As I type this short note, I’m shivering in the “unseasonable” cold weather of early June here in Lilongwe, Malawi. Winter isn’t supposed to come until July here! And I’m recalling that the rains, so important for our maize crops, didn’t start as usual in late October last year, but only in early December. And then the “unseasonable” rainy weather stopped and started again, then stopped and started again, worrying farmers and all of us here.
Yes, “unseasonable” seems to be the best way to describe our Malawian weather – and the weather of so much of southern Africa these days. It’s caused, we are told, by “climate change” and if it keeps up, we are in for even greater problems. So what does that mean for me, a Jesuit originally from the USA who has lived in Zambia and Malawi for over two decades?
I’ve seen the consequences of that “climate change” in the erratic weather patterns affecting us all these days; consequences of intense rainfall, changing rainfall patterns, floods, droughts, and prolonged dry spells. In a country where more than 80% of the food is produced by small farmers, such erratic patterns mean more hunger, more infant and maternal deaths, more poverty all around.
So I hear people ask, what’s going on? Why all this change? Who is to blame? What can we do to stabilise the situation? Who can make a difference?
I’d like to think that those people gathered in Rio for the big “sustainable development” conference would think about our situation here in Malawi and take the necessary global steps to make a difference. But I know that we also need to do some things here at home in Malawi to make a difference.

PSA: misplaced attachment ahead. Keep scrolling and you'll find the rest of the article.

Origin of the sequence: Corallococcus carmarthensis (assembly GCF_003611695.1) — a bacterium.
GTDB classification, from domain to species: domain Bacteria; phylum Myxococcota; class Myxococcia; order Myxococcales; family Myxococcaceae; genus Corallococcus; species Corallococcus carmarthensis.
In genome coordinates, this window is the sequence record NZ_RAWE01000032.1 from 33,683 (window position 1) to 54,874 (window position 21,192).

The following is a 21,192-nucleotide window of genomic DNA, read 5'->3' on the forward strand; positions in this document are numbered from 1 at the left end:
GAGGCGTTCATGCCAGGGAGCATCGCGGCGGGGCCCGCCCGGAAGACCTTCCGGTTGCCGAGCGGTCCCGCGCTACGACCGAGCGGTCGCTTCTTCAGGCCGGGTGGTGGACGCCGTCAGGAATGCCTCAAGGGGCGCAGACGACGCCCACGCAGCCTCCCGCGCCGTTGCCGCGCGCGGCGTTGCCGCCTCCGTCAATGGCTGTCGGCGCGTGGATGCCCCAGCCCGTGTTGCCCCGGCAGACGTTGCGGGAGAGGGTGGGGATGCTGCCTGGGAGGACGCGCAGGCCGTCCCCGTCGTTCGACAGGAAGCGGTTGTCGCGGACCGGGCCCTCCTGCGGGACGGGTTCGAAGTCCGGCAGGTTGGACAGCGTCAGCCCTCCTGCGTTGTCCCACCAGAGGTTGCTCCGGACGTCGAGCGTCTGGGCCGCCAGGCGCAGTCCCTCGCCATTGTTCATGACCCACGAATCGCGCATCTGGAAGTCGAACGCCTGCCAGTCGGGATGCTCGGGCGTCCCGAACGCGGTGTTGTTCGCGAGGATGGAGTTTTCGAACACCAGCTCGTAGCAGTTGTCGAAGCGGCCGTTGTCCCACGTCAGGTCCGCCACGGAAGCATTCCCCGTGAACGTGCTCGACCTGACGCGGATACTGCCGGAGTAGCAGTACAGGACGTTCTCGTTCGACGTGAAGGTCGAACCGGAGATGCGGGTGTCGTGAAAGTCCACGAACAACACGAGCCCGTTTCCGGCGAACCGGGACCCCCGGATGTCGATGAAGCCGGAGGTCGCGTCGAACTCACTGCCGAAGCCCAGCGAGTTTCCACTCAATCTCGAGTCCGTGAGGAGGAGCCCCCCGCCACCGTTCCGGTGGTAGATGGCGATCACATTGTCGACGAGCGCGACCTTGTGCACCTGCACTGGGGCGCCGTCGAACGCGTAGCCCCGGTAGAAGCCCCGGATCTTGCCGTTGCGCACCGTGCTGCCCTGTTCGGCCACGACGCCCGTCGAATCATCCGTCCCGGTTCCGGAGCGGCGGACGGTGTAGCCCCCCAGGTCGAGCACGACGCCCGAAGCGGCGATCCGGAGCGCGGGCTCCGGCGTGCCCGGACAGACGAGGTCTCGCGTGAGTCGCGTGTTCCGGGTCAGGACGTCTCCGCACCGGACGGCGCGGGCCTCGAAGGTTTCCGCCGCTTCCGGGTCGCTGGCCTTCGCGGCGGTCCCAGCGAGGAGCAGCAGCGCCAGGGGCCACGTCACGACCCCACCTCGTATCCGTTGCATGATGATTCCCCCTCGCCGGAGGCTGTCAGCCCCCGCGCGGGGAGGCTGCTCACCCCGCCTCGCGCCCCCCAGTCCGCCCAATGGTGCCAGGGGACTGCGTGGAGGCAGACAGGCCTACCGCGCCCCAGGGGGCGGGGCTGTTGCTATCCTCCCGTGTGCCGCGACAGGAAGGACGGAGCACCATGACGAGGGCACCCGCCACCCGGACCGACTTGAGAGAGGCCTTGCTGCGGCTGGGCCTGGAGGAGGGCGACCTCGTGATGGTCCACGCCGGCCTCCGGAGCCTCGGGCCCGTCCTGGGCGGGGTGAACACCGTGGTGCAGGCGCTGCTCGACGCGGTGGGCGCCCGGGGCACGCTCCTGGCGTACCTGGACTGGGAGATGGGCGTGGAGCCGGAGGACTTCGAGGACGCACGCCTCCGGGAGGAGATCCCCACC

Well, in one small way, we Jesuits will be trying to make a difference. In a new secondary school that we are starting up in a poor rural area of this country (Kasungu), we will be emphasising some of the “green” concepts that need to be put into practice. We will have a co-educational boarding school for 500 youth and we will try to make “sustainable” describe something more than a theme at a big conference.
In construction, we will use soil-based bricks and not kiln-fired bricks where our precious trees are burnt. In maintenance, we will pay attention to water use and (if funds are found) try to introduce some solar energy. In curriculum, we will teach environmental awareness not only in science classes but across all instruction. In student and faculty service programmes, we will require activities relating to the local ecological challenges (e.g, in agriculture). And in lifestyle and spirituality, we will try to put into practice some of those strong recommendations accompanying the recent Jesuit report on “Healing a Broken World.”
I pray something good and “sustainable” comes out of the Rio+20 conference. But I also pray that we do what we can do here at home – and that’s a big challenge in this “unseasonable” time!
Peter Henriot, SJ directed the Jesuit Centre for Theological Reflection in Zambia from 1990 to 2010, and is now the Director of Development for the Loyola Jesuit Secondary School in Malawi. Peter may be reached through his email: phenriot(at)jesuits.org.zm.